NURSES HANDLE THE MAJORITY OF LONG-TERM MEDICAL CARE.

According to the American Nursing Association, nurses handle the majority of long-term medical care (care that is provided over a long period of time, mostly for people with chronic illness or disabilities) in the United States.

And according to LongTermCare.gov, many people in the country need long-term care: someone turning 65-years-old today has nearly a 70% chance of needing some type of long-term care. These facts combined with the idea that a nurse shortage is only going to get worse makes for a pretty bleak look at the future.



NURSING IS CONSISTENTLY NAMED AS THE MOST TRUSTED PROFESSION.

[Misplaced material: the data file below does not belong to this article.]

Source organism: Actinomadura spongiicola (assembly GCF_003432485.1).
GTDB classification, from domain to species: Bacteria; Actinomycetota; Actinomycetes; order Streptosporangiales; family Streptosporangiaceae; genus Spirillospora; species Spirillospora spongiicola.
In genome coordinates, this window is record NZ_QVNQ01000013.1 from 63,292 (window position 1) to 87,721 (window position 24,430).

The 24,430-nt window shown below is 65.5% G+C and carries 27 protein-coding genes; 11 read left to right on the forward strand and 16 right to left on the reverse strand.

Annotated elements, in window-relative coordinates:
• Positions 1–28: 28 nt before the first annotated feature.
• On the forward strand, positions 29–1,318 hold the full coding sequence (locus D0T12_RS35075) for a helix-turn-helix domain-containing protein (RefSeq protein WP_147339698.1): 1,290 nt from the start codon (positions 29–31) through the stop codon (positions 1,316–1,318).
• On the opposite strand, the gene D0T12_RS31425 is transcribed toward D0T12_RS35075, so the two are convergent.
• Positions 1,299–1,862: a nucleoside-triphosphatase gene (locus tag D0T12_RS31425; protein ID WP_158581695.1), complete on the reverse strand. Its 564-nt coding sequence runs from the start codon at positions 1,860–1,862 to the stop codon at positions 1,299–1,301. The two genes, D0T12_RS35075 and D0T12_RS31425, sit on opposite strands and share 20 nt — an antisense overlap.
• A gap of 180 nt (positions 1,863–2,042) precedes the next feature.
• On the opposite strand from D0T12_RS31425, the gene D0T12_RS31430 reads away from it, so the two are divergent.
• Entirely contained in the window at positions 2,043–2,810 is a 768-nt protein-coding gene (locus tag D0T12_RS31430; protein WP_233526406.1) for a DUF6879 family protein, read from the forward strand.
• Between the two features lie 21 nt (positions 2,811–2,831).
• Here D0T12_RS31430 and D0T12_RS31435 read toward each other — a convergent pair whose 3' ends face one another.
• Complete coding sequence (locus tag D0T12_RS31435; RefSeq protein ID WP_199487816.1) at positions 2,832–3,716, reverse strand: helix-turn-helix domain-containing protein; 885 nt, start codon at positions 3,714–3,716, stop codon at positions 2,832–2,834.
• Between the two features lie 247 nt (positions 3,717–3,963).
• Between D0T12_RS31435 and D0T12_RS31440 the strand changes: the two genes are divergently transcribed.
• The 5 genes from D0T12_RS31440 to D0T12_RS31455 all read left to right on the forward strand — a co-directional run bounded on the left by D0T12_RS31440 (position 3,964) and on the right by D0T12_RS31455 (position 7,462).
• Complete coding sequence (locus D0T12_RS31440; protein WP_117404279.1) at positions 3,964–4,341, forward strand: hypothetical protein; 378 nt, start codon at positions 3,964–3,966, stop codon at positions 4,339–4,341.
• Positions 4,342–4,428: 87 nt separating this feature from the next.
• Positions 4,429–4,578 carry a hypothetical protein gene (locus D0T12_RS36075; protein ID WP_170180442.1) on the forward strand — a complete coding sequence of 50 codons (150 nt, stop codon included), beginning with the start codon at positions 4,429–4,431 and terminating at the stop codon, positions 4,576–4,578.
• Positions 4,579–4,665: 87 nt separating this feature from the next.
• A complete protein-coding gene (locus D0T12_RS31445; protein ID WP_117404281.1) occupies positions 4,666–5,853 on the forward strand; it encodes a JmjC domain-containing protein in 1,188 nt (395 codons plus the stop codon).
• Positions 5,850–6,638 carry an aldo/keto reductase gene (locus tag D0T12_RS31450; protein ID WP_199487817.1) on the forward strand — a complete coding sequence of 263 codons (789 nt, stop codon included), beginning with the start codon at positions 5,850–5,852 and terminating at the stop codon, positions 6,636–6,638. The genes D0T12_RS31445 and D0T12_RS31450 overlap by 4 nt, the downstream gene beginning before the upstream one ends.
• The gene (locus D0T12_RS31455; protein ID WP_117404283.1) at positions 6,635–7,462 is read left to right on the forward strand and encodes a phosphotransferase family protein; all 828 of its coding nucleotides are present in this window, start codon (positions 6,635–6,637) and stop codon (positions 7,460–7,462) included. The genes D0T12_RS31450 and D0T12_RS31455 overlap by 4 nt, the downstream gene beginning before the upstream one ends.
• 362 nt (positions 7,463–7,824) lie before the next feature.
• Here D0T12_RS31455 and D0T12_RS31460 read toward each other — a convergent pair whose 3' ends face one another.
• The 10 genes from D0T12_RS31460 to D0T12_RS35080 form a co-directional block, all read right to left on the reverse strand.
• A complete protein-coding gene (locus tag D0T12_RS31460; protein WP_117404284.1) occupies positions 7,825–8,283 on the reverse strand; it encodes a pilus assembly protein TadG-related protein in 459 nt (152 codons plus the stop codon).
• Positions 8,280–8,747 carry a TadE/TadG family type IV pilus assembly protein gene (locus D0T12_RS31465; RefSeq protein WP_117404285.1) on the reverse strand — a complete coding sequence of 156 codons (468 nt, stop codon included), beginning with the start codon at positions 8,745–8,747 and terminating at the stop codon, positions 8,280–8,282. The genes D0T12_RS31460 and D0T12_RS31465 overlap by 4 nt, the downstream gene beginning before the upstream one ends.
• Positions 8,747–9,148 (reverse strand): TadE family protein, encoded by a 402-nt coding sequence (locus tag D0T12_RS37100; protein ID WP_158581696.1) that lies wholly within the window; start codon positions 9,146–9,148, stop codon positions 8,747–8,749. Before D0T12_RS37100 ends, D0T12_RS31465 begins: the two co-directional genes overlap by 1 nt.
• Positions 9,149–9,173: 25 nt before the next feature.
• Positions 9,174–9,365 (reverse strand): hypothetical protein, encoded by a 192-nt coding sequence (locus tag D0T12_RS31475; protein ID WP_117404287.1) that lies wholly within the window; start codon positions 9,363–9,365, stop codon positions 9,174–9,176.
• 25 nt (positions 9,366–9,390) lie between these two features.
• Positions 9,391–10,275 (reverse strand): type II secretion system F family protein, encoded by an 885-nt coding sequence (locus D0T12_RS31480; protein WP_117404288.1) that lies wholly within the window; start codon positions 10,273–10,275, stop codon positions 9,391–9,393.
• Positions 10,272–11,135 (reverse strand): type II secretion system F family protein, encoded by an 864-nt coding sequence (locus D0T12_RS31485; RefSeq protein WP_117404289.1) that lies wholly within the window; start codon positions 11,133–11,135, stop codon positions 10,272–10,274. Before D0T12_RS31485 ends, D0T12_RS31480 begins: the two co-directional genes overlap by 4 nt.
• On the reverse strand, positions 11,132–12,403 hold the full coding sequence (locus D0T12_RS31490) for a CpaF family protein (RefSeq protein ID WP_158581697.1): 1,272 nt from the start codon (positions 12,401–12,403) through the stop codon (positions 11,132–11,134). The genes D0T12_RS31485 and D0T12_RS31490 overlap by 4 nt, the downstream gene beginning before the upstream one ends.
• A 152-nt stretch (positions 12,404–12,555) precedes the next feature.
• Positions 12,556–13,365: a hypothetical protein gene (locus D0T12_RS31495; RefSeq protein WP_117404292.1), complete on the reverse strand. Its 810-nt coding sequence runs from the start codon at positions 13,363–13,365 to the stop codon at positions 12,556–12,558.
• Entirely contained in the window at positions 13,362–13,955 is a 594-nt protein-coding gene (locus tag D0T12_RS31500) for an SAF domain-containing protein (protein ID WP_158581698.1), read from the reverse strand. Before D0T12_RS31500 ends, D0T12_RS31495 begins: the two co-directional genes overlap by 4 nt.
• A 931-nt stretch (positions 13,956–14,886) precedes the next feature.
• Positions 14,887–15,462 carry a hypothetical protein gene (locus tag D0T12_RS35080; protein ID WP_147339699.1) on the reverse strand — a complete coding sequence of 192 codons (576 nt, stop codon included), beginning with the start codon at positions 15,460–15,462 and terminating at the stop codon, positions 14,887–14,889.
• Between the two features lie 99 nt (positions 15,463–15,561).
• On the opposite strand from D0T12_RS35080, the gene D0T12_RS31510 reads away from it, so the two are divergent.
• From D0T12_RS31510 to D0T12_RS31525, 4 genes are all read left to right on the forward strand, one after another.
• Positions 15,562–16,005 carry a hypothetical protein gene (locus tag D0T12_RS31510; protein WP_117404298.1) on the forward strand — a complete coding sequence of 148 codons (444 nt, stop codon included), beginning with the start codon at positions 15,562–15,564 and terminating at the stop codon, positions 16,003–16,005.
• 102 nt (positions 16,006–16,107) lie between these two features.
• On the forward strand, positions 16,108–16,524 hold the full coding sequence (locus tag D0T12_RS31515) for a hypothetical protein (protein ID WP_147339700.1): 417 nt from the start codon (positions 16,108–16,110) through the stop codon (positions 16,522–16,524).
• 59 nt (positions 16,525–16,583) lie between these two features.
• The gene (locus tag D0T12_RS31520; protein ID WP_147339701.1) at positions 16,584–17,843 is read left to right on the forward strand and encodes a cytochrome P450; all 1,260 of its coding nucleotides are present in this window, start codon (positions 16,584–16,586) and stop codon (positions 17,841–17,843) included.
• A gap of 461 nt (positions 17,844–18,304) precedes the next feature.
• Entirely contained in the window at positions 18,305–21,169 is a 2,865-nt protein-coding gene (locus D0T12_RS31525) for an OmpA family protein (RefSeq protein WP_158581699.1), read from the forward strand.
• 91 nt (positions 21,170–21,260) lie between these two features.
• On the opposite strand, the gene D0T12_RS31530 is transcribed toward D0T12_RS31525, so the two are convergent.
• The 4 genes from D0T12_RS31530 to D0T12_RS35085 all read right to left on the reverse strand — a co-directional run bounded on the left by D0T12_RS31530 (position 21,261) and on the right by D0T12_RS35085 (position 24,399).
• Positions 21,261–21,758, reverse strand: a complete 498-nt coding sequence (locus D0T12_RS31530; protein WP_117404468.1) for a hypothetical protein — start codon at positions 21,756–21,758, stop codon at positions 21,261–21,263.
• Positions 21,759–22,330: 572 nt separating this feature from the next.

Some good news: nurses are named one of the most trusted professionals year after year. An annual Gallup Survey has named nurses the most honest and most ethic workers for the 18th year in a row. The survey states 85% of Americans feel that their honesty and ethical standards are "very high" or "high."

Nurses even come in as more trusted and ethical than doctors, showing that people genuinely trust and believe in their care.



NURSE BURNOUT IS A VERY REAL THING.

Burnout is a state of emotional, physical, and mental exhaustion that typically happens when you feel very stressed, overwhelmed, and unable to meet the demands of your daily job...and it affects nurses too. According to RN Network, 62 percent of nurses regularly felt burnout caused by work in 2018, and 44% of those nurses felt it affected their job performance. 49% of the nurses surveyed were considering leaving the field. One RN Network survey also found that 46% feel more overworked than ever before.